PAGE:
Eggs and Egg Products in the Netherlands

The Netherlands is a major producer of eggs and egg products, with the majority of production being exported, according to a new report Livestock, Meat and Eggs in the Netherlands 2010 published by the Product Boards for Livestock, Meat and Eggs (PVE).
calendar icon 23 July 2010
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IKB Quality Scheme

Dutch supermarkets sell only eggs produced according to the IKB quality regulations, as shown by the IKB logo on the packaging. This IKB scheme for total surveillance of animal production guarantees the quality and food safety of its products.

Under the IKB quality scheme, all eggs are stamped with a code identifying the farm where they were produced, so they can be traced back to the farm of origin. The code also indicates how the hens are housed. The code also indicates the country, farm and henhouse where the egg was produced.

The quality and food safety is constantly safeguarded in all the links in the chain through strict legislation, monitoring programmes and inspections. The Dutch poultry sector, civil society organisations and the supermarkets consult frequently about the policy. The Netherlands is a major producer of eggs and egg products. The majority of production – two-thirds – is exported.


For the first time in three years, egg consumption grew again in 2009. In 2006, 2007 and 2008 egg consumption was 182 eggs per capita; in 2009 this figure rose to 184. This increase can mainly be attributed to greater use of eggs in processed products such as ice cream, cakes and pastas.

Proceeds, Production and Population

The laying hen population increased in 2009 by 800,000 hens to reach 32 million birds. The number of farms decreased in 2009 by 15 to 1,092. The higher number of hens was mainly accounted for by the growth in the number of hens being kept in alternative housing systems. Last year, the total laying hen population consisted of 43 per cent cage hens, 42 per cent deep litter hens, 13 per cent free-range hens and two per cent organic hens. Egg production in 2009 is calculated at 9.7 billion eggs, that is almost 200 million more than in 2008.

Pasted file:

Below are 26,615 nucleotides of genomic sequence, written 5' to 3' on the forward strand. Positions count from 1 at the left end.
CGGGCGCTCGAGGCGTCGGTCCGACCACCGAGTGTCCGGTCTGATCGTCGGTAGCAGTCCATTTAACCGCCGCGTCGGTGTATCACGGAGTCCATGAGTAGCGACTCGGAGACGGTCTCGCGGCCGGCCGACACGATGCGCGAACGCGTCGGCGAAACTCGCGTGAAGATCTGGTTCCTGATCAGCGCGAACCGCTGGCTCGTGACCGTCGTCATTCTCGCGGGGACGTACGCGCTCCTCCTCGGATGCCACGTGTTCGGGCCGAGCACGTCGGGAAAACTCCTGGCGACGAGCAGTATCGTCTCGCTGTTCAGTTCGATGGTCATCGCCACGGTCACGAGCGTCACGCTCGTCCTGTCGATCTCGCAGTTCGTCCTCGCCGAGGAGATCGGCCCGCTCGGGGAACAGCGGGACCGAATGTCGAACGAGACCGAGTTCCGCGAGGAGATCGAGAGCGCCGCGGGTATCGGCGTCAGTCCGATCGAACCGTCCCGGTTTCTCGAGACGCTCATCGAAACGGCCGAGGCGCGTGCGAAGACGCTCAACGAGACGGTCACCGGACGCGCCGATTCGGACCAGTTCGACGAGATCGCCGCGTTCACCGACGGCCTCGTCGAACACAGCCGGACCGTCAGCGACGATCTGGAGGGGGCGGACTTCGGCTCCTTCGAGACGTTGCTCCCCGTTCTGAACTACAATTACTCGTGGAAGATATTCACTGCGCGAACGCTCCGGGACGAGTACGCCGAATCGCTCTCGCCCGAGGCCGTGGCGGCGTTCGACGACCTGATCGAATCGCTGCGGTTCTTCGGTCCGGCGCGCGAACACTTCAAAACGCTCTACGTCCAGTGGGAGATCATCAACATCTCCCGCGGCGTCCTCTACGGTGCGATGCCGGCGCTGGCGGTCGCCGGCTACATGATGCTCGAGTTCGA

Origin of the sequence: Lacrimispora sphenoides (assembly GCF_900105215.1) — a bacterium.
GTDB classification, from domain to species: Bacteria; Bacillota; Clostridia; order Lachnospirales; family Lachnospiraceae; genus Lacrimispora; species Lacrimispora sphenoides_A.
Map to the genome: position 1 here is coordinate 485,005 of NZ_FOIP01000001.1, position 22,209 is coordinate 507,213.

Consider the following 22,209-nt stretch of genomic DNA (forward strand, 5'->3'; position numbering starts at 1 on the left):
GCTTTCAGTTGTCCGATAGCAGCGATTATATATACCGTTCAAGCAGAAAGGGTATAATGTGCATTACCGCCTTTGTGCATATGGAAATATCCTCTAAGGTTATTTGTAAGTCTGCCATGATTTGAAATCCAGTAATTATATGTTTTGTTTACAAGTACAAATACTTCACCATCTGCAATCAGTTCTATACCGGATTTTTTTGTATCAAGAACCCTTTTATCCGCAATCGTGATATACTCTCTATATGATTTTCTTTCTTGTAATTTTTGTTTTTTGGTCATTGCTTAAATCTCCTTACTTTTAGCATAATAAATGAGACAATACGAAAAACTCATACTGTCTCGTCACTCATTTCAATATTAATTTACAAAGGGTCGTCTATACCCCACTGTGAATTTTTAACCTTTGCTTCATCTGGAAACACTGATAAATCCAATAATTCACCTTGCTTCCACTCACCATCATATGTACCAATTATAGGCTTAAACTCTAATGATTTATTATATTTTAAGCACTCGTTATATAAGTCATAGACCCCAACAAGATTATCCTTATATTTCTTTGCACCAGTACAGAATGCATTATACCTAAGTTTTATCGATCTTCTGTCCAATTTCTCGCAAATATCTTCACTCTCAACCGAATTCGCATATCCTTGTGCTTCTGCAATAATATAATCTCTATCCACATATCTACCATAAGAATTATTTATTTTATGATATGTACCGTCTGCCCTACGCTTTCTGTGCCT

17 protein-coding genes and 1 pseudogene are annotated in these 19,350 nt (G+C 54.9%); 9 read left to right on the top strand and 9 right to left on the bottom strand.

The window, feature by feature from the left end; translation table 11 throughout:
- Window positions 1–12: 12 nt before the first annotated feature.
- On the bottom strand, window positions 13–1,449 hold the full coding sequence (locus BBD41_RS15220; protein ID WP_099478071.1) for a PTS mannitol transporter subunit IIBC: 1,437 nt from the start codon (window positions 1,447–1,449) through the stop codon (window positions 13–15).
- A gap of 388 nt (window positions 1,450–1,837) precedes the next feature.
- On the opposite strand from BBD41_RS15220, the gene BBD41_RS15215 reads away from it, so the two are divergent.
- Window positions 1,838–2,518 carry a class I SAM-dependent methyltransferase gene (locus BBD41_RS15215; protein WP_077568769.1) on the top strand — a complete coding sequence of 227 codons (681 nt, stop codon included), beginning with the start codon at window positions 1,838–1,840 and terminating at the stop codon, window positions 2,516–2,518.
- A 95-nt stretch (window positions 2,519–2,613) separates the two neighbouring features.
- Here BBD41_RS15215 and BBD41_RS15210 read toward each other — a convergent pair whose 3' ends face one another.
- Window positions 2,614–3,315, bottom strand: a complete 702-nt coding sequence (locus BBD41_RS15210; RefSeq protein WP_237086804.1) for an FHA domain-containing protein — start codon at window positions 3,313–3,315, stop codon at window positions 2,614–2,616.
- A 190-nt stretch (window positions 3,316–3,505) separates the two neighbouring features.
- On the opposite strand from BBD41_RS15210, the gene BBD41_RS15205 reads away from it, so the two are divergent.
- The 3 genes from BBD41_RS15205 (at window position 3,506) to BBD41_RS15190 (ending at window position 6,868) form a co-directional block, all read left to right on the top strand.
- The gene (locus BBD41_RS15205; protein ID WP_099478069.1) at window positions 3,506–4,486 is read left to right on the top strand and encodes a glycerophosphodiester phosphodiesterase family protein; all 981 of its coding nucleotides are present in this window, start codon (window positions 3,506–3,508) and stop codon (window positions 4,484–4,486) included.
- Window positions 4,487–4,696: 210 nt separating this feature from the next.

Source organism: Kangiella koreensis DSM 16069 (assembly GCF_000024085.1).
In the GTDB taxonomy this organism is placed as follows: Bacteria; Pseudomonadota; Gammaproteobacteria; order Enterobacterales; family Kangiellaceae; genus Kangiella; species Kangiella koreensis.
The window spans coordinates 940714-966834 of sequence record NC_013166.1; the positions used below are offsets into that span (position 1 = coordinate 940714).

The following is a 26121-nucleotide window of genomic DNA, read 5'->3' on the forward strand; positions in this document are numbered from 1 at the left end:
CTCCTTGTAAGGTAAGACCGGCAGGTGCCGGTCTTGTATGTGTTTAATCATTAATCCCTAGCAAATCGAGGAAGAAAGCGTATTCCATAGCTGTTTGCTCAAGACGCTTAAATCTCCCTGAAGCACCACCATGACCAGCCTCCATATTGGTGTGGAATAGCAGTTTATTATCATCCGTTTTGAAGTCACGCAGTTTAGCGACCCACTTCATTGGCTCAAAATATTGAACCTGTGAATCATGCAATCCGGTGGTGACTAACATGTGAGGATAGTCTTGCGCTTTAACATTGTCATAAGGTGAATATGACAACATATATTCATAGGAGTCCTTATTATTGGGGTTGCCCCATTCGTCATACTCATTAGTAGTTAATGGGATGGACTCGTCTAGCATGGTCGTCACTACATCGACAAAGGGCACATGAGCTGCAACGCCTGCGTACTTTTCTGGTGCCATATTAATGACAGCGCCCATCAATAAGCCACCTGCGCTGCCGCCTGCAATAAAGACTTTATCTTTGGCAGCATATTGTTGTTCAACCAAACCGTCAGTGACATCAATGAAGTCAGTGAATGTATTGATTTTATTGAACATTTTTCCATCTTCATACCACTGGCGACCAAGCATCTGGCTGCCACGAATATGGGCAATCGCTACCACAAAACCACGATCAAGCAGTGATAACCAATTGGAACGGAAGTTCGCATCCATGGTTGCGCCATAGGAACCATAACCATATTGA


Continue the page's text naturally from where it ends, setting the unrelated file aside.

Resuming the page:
The operating results of the laying sector showed a great improvement in 2009. According to calculations of the Agricultural Economics Research Institute (LEI) the balance between cost and profits has more than doubled to reach €7 per per hen per year. This was chiefly caused by the higher prices for eggs, as a result of a sharp increase in the demand for eggs from Germany. As well as the far higher prices achieved for eggs, the lower feed prices also contributed to this considerably improved balance. On an annual basis, feed prices have dropped by 17 per cent.

Sales structure of the egg sector in 2009 (in millions of eggs)

Eggs: packing stations/collectors in 2009
(handling supplies of > 100 million eggs a year)

Number of laying hens and farms arranged according to housing system

Producer prices of eggs in 2007-2009 (prices in €/kg including VAT)

Production of eggs in 1995-2009 (× billion)

Household purchases in the Netherlands of cage, deep litter and organic eggs in 1995-2009* (volume %) and sales outlets of for household consumption in 1995-2009* (volume %)


Dutch exports of eggs and egg products (calculated as table eggs) increased in 2009 by two per cent to 9.3 billion eggs. The share accounted for by Germany in the total export of eggs for consumption grew by three per cent in 2009 to a good 76 per cent. This increase was mainly triggered by the switch to animal friendly layer housing systems in Germany, which should be realised in 2010. The demand for Dutch eggs from deep litter hens therefore rose sharply, with considerable price rises as a result.

Destinations of egg exports and egg products in 1995-2009


Dutch imports of eggs and egg products (calculated as table eggs) increased in 2009 compared to 2008 by four per cent to 2.7 billion eggs. Imports of eggs for consumption fell slightly, mainly because imports from Germany and Belgium showed a decline. The imports of egg products on the other hand increased sharply, due to higher import volumes from Austria, Spain and Italy. This mainly concerned an increase in liquid/frozen egg products.

Further Reading

- You can view our previous report on poultry meat in the Netherlands by clicking here.

July 2010
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